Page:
Q. OK, he's got some PWR and he's got HIT at the same time. Is that realllllly so unusual?
A. Bill James wrote an article re-interpreting the McCracken premise (BABIP) and the Fangraphs-style GB, LD, FB, CT% etc and he started with this...
What makes hitters different from each other is four things. How many pitches they take, how often they hit the ball when they swing, how HARD they hit the ball, and how often they pull it.
Groundballs, they all hit .250 (or whatever). Line drives, they all hit .750 or whatever. Fly balls the other way, that's about the same too. But good hitters pull the ball in the air a lot ...
You get the idea. When you are talking about a hitter who can swing hard and still square the ball up, you're talking about a hitter who is simply a superior species. That's what the scouts are talking about.
Q. Couldn't you totally capture PWR x HIT by simply counting up K% and ISO, as in this approach?
A. No, you couldn't. Thanks for asking.
That is a great set of data to have, the data in that article. If there were 12 pieces of paper on your desk, and you were trying to project Jesus Montero, you would want that piece of paper to be one of the 12 pieces. Dr D's problem comes when we say that it is the only piece of paper we want, that such a simplistic answer is the "correct" one.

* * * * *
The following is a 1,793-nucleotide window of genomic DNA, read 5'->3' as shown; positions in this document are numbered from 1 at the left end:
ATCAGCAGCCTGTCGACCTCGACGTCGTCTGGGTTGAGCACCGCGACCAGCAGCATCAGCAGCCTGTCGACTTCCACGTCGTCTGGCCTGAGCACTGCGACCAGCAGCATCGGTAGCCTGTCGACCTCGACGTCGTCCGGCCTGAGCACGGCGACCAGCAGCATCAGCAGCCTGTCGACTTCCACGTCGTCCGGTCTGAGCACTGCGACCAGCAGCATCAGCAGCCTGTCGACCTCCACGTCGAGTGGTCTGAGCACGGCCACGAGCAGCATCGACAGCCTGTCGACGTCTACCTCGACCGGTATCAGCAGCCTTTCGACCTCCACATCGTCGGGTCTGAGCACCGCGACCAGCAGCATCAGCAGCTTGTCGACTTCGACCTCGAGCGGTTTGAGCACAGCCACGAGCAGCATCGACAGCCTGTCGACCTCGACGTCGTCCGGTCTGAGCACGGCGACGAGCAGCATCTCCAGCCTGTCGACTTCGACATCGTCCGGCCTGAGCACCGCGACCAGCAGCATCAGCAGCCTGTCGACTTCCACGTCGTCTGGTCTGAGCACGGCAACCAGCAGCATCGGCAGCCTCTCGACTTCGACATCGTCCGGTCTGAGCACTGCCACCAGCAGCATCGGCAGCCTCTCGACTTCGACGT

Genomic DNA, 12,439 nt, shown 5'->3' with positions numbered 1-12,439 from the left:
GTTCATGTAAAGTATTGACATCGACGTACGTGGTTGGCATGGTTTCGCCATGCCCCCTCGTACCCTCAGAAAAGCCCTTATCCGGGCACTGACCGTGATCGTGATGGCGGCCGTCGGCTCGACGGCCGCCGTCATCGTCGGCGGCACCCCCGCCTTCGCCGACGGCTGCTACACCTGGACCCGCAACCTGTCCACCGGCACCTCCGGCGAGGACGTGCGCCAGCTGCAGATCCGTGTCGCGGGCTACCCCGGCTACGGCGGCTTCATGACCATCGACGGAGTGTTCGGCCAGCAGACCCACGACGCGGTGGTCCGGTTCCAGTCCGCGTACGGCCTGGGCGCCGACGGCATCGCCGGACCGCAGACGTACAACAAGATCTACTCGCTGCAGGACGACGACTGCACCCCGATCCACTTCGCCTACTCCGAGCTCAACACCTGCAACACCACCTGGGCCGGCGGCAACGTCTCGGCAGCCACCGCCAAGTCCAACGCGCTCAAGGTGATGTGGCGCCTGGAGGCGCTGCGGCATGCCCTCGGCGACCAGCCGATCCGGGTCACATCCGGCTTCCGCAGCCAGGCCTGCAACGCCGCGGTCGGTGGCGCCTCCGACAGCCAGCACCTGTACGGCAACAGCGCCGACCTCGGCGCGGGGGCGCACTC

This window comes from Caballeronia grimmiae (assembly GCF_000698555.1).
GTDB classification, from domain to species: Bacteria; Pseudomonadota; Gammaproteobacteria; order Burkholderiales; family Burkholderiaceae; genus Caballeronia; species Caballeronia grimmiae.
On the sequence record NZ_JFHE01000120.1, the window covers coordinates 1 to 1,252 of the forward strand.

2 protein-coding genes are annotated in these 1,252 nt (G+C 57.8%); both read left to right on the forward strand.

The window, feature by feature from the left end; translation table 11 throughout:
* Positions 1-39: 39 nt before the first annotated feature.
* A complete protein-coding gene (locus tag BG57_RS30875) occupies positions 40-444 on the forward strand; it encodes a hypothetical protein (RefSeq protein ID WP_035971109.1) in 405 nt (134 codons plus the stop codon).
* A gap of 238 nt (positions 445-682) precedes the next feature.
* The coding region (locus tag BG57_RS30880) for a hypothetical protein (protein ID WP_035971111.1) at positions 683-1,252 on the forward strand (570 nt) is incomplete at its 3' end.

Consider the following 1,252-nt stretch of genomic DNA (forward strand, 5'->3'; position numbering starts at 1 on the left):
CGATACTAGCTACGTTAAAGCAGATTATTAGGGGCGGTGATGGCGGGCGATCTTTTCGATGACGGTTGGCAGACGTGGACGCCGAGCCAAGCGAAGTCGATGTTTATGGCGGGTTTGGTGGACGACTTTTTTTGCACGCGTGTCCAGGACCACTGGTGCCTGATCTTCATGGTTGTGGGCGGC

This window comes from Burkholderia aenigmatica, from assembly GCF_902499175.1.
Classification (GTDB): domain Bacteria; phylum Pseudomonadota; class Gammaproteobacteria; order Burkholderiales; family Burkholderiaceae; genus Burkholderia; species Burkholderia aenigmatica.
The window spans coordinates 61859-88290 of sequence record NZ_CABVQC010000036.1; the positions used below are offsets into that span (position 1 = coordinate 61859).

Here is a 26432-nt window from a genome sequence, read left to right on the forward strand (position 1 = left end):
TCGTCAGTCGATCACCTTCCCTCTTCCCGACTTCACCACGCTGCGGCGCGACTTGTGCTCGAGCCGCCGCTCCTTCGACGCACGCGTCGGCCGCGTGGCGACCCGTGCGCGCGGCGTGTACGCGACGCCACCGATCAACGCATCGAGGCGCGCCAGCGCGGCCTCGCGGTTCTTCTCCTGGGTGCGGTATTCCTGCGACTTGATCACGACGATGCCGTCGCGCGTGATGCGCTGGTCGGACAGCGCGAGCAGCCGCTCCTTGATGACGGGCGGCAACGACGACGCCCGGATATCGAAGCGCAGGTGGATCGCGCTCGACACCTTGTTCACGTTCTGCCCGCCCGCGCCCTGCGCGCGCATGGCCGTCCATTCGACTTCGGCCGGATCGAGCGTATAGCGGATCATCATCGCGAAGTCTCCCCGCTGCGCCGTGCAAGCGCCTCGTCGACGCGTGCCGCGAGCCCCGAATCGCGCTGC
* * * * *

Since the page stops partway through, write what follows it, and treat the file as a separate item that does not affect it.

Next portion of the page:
There are many reasons that ISO and CT% do not capture a minor leaguer's PWR and HIT tools:
(1) The minor leaguer is a moving target, a player who is evolving. A snapshot now will not capture his 2014 skills. Some minor leaguers who are now at 18% K's will be at 15% two years from now; others will be at 21%.
(2) CT% does not completely capture the baseball HIT tool.
(3) Even if ten players had exactly the same stats at exactly the same age and level, they would diverge later.
Q. What do you mean, CT% and K% don't capture a HIT skill? How could that be?
A. Why don't we separate that out. Here y'go amig-O.
In the meantime, here is one vid on the PWR and one on the hit. Check out this opposite-field HR: Montero gets the front hip into it and the OF's stand and watch. On an opposite-field HR?
But then, check this out. Here he goes down for a low-away pitcher's pitch; Edgar might have reached out and shot it into the right-center gap. Jesus Montero gives you the Montero version of Edgar.